Featured Research

from universities, journals, and other organizations

Older children with HIV may need to start treatment sooner than thought

Date:
October 29, 2013
Source:
Public Library of Science
Summary:
Although younger children with HIV are at high risk of disease progression if not treated, new research indicates that they have good potential for achieving high CD4 counts (a measure of a type of white blood cell that correlates with immune function) in later life provided antiretroviral therapy is initiated according to current treatment guidelines.

Although younger children with HIV are at high risk of disease progression if not treated, new research published this week in PLOS Medicine indicates that they have good potential for achieving high CD4 counts (a measure of a type of white blood cell that correlates with immune function) in later life provided antiretroviral therapy (ART) is initiated according to current treatment guidelines. However, the research also suggests that the recommended CD4 count thresholds for ART initiation are unlikely to maximize immunological health in children who have never received ART before the age of ten years.

Related Articles


For children aged 2 years, ART initiation is currently recommended once their CD4 count drops below 750 cells/microliter of blood, whereas for older children the threshold for ART initiation is 350 CD4 cells/microliter. Because of improved ART coverage, many more HIV-infected children now survive into adulthood than in the past. It is therefore important to know how the timing of ART initiation in childhood affects long-term immune reconstitution.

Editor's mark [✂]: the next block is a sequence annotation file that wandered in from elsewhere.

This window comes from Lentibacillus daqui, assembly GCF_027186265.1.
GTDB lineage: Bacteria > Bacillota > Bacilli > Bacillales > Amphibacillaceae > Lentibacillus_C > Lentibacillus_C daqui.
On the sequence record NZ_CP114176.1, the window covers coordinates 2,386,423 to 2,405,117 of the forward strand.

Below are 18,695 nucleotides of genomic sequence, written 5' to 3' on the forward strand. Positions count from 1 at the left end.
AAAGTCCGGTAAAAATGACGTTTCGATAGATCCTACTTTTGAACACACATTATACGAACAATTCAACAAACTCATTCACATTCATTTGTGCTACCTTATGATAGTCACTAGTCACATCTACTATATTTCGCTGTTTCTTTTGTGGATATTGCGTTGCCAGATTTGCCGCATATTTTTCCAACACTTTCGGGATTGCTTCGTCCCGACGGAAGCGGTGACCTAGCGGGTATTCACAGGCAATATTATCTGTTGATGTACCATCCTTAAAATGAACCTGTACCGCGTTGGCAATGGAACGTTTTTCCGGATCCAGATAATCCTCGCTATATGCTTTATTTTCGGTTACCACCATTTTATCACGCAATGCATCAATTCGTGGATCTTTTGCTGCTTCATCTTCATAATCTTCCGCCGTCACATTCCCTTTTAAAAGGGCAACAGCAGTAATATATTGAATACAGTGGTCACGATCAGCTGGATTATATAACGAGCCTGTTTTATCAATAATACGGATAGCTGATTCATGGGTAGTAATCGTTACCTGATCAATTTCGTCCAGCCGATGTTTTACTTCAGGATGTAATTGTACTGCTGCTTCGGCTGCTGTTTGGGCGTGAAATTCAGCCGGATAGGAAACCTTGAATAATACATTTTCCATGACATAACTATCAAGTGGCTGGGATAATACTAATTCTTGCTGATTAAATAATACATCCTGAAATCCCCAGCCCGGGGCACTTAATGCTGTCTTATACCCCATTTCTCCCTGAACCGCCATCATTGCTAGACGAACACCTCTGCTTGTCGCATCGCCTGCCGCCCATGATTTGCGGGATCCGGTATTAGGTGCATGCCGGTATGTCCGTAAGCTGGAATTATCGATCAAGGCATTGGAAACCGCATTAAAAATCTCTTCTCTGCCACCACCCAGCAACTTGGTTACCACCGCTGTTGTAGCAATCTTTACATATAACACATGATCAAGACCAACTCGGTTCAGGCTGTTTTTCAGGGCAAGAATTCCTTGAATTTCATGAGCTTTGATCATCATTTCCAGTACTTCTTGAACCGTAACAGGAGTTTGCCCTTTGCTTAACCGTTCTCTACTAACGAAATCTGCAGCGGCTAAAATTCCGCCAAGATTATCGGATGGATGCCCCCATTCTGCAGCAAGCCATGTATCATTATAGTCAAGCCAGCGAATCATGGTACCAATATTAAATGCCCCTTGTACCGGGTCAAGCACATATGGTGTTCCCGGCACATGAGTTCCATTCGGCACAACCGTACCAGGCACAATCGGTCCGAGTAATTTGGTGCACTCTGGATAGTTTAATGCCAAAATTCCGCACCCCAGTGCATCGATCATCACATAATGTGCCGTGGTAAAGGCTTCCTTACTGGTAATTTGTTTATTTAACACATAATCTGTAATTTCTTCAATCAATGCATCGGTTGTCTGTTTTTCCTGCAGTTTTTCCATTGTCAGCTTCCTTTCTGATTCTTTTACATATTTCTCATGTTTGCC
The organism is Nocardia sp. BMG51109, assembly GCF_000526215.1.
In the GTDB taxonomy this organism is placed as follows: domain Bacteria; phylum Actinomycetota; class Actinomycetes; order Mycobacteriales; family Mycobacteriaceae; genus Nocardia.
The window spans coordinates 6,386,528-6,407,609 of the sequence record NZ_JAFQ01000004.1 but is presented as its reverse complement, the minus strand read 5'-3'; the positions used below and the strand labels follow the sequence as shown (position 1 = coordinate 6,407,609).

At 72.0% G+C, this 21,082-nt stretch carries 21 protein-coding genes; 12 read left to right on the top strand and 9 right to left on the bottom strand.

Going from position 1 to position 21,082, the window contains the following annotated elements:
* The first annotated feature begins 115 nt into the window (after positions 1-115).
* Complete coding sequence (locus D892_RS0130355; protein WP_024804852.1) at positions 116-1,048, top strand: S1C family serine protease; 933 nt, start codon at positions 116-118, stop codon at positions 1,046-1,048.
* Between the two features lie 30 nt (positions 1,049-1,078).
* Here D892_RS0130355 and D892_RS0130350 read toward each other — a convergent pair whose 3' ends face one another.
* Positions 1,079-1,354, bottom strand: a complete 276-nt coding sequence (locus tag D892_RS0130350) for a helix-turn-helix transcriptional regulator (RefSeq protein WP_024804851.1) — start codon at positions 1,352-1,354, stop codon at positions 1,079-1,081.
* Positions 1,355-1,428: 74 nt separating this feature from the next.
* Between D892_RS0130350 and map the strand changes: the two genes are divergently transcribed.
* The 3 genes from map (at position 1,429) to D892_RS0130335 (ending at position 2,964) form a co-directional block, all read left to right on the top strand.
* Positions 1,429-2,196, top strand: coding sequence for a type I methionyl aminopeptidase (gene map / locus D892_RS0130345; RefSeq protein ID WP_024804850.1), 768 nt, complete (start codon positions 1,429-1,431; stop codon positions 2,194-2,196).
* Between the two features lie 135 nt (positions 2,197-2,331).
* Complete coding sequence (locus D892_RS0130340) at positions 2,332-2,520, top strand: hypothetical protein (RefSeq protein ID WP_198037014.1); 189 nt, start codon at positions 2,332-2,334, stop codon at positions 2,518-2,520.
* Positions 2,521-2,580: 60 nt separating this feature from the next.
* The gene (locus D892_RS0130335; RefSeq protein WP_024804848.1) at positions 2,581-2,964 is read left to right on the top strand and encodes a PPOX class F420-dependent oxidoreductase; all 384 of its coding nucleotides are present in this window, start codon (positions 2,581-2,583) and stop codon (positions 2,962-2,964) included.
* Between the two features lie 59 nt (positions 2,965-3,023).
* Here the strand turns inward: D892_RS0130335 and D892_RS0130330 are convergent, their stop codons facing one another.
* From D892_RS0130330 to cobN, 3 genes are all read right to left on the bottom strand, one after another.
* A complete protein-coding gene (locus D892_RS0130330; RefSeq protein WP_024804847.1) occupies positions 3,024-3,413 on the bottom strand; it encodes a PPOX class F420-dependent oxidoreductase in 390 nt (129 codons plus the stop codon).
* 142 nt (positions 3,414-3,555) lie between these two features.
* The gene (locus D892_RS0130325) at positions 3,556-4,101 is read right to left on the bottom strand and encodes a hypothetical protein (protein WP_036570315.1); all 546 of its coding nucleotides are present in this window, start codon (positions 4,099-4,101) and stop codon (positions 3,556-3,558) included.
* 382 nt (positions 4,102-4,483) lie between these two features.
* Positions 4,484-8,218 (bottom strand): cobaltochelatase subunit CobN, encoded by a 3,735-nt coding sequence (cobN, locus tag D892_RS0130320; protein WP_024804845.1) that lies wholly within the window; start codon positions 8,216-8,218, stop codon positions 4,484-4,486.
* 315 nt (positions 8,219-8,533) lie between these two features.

The research led by Joanna Lewis from University College London, UK, was an international collaboration and used data collected during the ARROW trial, a study designed to investigate monitoring strategies during first-line HIV treatment in 1,206 HIV-positive children in Uganda and Zimbabwe. In this study the researchers used children's CD4 counts that were collected every 12 weeks for approximately 4 years to analyze how the long-term CD4 count outcomes changed after ART initiation.

In three-quarters of the children, CD4 counts increased rapidly immediately after ART initiation, then slowed before eventually reaching a constant level of about 80% of the CD4 count expected in an HIV-uninfected child of the same age. Using this data the researchers were able to predict CD4 trajectories for children starting ART at different ages and with different CD4 counts. Higher long-term counts were predicted for children starting ART earlier and with higher CD4 counts. However, using current recommended CD4 thresholds for starting ART in children older than 5 years, lower CD4 counts were predicted when they become adults, such that children who have been infected from childbirth and who remain untreated beyond 10 years of age are unlikely ever to normalize CD4 count, regardless of CD4 count at ART initiation.

The authors conclude, "[o]ur results indicate that although younger ART-naive children are at high risk of disease progression, provided they start ART following current WHO/Paediatric European Network for Treatment of AIDS/US Centers for Disease Control and Prevention guidelines, they have good potential for achieving high CD4 levels in later life. However, to attain maximum immune reconstitution in older children, particularly those >10 y, ART may need to be initiated regardless of CD4 cell count."


Story Source:

The above story is based on materials provided by Public Library of Science. Note: Materials may be edited for content and length.


Journal Reference: